- Following the revolution in Tunisia, on January 25 Egyptian protesters took the streets of Cairo and other cities across the country to ouster the 30 year serving President Hosni Mubarak.
- Protester demands focus on issues such as human rights, police brutality, unemployment and corruption in the government. Protesters demand the end of the Mubarak regime and the development of a more democratic government that serves the interests of its people.
- The government’s response to the protests includes the use of tear gas and water cannons, as well as imposing a curfew that was disregarded by protesters. The government also created a communication “blackout” by not allowing access to internet or mobile phone services before today’s “March of Millions” in Cairo’s Liberation Square.
Unrest in the Middle East
- Many wonder if the events in Tunisia and Egypt will cause a ripple effect throughout the Middle East against corrupt regimes. Opposition movements are gathering and calling for protests in other countries such as Yemen, Sudan, Saudi Arabia, and Syria.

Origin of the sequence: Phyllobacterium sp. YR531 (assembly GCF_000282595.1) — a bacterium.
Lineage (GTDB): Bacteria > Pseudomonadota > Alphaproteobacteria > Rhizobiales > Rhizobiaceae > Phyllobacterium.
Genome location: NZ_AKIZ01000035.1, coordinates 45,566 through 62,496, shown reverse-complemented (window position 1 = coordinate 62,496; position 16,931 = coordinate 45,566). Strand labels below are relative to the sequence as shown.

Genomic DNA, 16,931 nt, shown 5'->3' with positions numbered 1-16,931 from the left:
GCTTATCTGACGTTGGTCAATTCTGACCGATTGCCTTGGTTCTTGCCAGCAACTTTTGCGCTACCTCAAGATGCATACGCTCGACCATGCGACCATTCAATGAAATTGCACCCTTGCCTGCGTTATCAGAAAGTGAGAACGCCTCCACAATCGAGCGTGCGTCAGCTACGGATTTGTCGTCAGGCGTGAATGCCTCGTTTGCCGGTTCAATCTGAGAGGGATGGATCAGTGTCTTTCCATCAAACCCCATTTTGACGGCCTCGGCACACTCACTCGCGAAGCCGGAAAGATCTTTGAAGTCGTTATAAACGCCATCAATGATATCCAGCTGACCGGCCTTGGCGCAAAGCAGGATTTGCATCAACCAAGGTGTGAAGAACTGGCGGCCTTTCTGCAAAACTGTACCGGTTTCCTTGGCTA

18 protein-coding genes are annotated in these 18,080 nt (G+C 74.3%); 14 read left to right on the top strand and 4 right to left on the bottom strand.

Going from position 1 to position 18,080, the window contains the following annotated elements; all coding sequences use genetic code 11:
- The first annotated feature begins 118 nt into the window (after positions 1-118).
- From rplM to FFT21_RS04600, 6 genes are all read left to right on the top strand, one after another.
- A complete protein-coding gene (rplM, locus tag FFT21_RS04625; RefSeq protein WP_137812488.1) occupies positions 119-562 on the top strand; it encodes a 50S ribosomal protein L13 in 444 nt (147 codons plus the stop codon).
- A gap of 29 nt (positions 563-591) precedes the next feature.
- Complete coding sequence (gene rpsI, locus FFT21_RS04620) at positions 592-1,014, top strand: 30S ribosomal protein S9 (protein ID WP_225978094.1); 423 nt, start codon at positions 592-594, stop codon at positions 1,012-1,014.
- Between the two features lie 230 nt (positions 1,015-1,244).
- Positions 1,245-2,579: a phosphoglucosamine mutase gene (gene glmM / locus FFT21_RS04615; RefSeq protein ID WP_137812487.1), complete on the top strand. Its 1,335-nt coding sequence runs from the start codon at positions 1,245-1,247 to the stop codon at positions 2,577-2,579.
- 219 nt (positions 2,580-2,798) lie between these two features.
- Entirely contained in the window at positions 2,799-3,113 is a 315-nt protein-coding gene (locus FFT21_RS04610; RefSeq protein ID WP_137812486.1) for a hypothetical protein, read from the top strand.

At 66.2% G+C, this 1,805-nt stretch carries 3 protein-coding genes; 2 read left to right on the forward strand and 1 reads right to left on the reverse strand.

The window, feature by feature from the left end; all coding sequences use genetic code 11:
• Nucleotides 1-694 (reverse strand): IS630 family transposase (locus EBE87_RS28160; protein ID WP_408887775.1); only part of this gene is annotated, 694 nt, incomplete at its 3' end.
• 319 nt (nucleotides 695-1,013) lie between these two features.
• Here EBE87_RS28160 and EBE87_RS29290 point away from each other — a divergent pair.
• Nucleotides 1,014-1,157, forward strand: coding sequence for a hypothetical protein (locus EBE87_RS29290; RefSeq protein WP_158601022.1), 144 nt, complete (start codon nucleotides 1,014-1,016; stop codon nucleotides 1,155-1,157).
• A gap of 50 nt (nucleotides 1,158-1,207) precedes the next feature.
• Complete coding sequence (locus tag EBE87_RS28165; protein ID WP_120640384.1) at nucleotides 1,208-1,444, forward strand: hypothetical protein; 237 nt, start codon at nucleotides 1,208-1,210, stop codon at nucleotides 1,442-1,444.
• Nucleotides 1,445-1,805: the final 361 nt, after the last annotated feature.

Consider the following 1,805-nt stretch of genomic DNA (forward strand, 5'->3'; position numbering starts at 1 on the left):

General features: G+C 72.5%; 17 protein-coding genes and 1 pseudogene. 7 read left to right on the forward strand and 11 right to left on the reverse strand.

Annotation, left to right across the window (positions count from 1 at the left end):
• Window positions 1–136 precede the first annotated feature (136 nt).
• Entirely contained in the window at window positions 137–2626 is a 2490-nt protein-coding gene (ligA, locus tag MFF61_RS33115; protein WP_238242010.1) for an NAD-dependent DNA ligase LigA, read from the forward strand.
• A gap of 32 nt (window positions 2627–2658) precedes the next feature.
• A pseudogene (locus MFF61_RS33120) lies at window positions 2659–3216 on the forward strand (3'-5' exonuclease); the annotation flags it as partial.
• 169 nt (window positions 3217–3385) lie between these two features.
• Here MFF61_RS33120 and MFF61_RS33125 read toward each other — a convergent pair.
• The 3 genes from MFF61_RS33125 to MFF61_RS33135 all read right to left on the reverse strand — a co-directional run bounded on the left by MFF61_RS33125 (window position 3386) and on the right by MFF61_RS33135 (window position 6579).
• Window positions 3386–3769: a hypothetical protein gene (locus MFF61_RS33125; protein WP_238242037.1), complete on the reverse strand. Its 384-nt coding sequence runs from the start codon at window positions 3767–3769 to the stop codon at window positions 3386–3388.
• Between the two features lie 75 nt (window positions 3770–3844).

- Today, King Abdullah of Jordan dismissed his government and appointed a new prime minister, calling for the formation of a new cabinet and widespread political reform, including combating corruption and strengthening institutional infrastructure.
- New START treaty has been ratified by both Russia and the US. The treaty will come into force on February 5 when US Secretary of State Hilary Clinton and Russian Foreign Minister Sergei Lavrov exchange instruments for its ratification at the Munich Security Conference.
Moscow Airport Bombing
- On January 24 a suicide bomber, suspected to be a 20-year-old Russian native of the North Caucasus region, killed himself and 35 others at an international terminal at Domodedovo Airport, the largest airport in Moscow.
- This attack highlights the difficulty in safeguarding public areas of terminals and brings to question airport safety and security efforts around the world.
Obama’s State of the Union Address
- The main focus of President Obama’s State of the Union address was investing in our country’s future and in our capabilities to compete in the globalizing world. While mainly a domestic speech highlighting our need to improve our infrastructure, energy technology and education, the speech also discussed potential military and defense budget cuts, as well as the importance of working with countries to contain nuclear weapon proliferation.